Sensor setup for one reserve (site) NP plot Neon Wireless Platform: light, soil moisture, rainfall, temperature senors and compactrio, wireless, and power (solar & battery),… Radio Relay: may be necessary to compete connection to internet point of contact Internet point of contact: Cheap CPU with wireless antenna. This point will have power available. Ground-level light and soil moisture sensors in and out of N&P fertilization plot with ambient light, rain, and temp sensors at platform
Example workflow for BYDV models 1.Collection of raw sensor data from met stations 2.Data processing in R 3.Model fitting and parameter estimation of growth models in R 4.Run disease model simulations in R 5.Produce graphics from model output in R
General features for REAP to consider from BYDV case study 1.Need for continuous data from remote locations 2.Well-documented workflows between raw data, data processing, parameter fitting with statistical models, and analytical/simulation models 3.Ability to use a wide range of sensor configurations. Considerations not well-represented in current case study 1.Mobile sensor/data loggers as in the case with GPS radio collars 2.High density networks of sensor spatial sensor grids 3.Need for adaptive real-time reconfiguration of sensor networks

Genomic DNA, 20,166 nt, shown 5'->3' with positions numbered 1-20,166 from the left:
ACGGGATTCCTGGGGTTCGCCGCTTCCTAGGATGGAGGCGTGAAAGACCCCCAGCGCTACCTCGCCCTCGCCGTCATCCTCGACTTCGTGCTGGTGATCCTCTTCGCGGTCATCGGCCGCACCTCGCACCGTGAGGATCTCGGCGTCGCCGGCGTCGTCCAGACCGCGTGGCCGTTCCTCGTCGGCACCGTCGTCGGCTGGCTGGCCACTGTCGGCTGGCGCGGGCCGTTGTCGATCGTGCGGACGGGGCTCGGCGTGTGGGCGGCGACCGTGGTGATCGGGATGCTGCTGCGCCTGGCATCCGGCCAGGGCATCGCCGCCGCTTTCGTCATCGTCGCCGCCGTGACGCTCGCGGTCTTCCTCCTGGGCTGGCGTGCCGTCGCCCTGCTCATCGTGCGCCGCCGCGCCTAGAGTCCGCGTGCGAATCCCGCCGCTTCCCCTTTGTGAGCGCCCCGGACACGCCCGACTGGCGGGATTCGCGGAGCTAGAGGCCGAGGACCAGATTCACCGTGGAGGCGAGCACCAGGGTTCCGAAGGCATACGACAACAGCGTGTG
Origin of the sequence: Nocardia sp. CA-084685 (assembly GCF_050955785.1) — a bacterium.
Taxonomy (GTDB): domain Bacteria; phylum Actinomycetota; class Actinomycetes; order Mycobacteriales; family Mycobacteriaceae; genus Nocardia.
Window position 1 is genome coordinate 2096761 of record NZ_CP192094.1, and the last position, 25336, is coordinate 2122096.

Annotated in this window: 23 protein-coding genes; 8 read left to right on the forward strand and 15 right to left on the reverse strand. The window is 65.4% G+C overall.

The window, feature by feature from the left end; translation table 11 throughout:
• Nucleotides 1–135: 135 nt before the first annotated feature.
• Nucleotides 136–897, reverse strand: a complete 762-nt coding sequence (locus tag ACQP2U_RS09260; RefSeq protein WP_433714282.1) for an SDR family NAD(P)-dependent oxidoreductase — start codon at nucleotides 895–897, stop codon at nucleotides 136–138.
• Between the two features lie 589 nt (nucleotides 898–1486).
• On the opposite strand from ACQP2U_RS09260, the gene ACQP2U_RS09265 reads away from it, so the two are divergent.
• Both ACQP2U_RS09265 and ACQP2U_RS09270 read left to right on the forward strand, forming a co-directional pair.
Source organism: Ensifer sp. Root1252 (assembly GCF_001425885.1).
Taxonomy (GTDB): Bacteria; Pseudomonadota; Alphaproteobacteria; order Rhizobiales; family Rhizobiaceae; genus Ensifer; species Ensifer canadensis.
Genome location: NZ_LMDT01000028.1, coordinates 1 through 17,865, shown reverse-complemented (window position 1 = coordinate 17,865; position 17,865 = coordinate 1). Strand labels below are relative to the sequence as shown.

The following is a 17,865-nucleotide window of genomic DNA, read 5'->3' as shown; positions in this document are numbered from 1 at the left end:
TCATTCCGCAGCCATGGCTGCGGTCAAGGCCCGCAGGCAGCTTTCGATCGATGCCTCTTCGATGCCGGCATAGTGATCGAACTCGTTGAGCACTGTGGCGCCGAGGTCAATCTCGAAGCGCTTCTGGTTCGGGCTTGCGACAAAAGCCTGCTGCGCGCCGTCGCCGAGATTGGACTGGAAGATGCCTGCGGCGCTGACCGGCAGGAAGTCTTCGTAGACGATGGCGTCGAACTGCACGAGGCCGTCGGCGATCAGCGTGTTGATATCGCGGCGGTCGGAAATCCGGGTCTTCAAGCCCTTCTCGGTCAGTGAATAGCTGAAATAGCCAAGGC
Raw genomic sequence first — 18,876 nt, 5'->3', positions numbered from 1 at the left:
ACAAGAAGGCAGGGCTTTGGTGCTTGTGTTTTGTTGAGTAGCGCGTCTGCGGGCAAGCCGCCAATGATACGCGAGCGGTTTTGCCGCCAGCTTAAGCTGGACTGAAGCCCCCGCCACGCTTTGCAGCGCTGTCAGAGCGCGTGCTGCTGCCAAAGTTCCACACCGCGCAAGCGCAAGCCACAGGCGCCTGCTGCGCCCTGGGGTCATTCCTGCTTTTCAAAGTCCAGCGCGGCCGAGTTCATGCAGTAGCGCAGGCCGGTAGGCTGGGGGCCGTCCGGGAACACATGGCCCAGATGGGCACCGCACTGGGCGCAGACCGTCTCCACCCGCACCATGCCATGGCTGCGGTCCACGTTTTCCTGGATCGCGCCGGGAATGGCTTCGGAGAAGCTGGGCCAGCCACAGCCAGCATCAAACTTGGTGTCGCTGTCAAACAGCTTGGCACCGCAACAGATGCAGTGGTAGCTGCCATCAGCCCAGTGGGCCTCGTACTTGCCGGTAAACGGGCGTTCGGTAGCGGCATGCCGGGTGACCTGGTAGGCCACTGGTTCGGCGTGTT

Funding NSF/NIH EID (Borer, Dobson, Mitchell, Power, and Seabloom) Murdock Foundation (Borer and Engler) USDA NRICGP (Briggs and Borer) NSF DEB (Reichman, Seabloom, and Schimel) NSF DEB (Power and Mitchell) People Field work: T. Yoshida, A. Borcher, J. Quinn, T. Mizerek, G. Creager, A. Brandt, B. Martin ELISAs: Kai Blaisdell and Craig Kahlke